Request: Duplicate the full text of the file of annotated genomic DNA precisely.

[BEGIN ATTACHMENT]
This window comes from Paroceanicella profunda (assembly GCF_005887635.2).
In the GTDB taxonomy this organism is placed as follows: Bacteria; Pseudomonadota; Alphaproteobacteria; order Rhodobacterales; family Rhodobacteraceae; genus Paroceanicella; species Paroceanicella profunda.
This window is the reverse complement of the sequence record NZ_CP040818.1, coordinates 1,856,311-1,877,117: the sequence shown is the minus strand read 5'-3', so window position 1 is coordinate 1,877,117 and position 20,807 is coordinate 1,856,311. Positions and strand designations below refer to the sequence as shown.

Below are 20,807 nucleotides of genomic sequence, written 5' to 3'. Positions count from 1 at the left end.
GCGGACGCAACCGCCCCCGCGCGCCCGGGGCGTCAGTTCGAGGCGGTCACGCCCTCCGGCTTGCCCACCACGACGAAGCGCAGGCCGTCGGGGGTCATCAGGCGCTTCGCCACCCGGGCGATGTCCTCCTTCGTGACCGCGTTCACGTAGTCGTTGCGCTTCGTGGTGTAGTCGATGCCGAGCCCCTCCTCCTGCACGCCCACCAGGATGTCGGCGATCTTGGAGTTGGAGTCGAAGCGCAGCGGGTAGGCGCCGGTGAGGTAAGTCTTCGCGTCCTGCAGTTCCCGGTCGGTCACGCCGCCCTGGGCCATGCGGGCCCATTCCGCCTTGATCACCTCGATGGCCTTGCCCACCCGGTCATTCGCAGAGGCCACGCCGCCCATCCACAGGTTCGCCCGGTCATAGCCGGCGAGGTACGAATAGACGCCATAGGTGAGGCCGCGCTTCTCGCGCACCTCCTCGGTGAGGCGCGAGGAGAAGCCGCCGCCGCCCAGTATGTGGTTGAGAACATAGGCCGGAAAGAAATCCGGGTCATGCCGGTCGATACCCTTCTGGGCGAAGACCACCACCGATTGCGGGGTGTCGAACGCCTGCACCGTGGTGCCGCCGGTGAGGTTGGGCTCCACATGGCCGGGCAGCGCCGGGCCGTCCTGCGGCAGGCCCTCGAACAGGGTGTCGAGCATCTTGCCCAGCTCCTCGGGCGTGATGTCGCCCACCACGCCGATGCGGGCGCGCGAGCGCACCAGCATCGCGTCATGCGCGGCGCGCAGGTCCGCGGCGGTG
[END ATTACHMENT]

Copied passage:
This window comes from Paroceanicella profunda (assembly GCF_005887635.2).
In the GTDB taxonomy this organism is placed as follows: Bacteria; Pseudomonadota; Alphaproteobacteria; order Rhodobacterales; family Rhodobacteraceae; genus Paroceanicella; species Paroceanicella profunda.
This window is the reverse complement of the sequence record NZ_CP040818.1, coordinates 1,856,311-1,877,117: the sequence shown is the minus strand read 5'-3', so window position 1 is coordinate 1,877,117 and position 20,807 is coordinate 1,856,311. Positions and strand designations below refer to the sequence as shown.

Below are 20,807 nucleotides of genomic sequence, written 5' to 3'. Positions count from 1 at the left end.
GCGGACGCAACCGCCCCCGCGCGCCCGGGGCGTCAGTTCGAGGCGGTCACGCCCTCCGGCTTGCCCACCACGACGAAGCGCAGGCCGTCGGGGGTCATCAGGCGCTTCGCCACCCGGGCGATGTCCTCCTTCGTGACCGCGTTCACGTAGTCGTTGCGCTTCGTGGTGTAGTCGATGCCGAGCCCCTCCTCCTGCACGCCCACCAGGATGTCGGCGATCTTGGAGTTGGAGTCGAAGCGCAGCGGGTAGGCGCCGGTGAGGTAAGTCTTCGCGTCCTGCAGTTCCCGGTCGGTCACGCCGCCCTGGGCCATGCGGGCCCATTCCGCCTTGATCACCTCGATGGCCTTGCCCACCCGGTCATTCGCAGAGGCCACGCCGCCCATCCACAGGTTCGCCCGGTCATAGCCGGCGAGGTACGAATAGACGCCATAGGTGAGGCCGCGCTTCTCGCGCACCTCCTCGGTGAGGCGCGAGGAGAAGCCGCCGCCGCCCAGTATGTGGTTGAGAACATAGGCCGGAAAGAAATCCGGGTCATGCCGGTCGATACCCTTCTGGGCGAAGACCACCACCGATTGCGGGGTGTCGAACGCCTGCACCGTGGTGCCGCCGGTGAGGTTGGGCTCCACATGGCCGGGCAGCGCCGGGCCGTCCTGCGGCAGGCCCTCGAACAGGGTGTCGAGCATCTTGCCCAGCTCCTCGGGCGTGATGTCGCCCACCACGCCGATGCGGGCGCGCGAGCGCACCAGCATCGCGTCATGCGCGGCGCGCAGGTCCGCGGCGGTG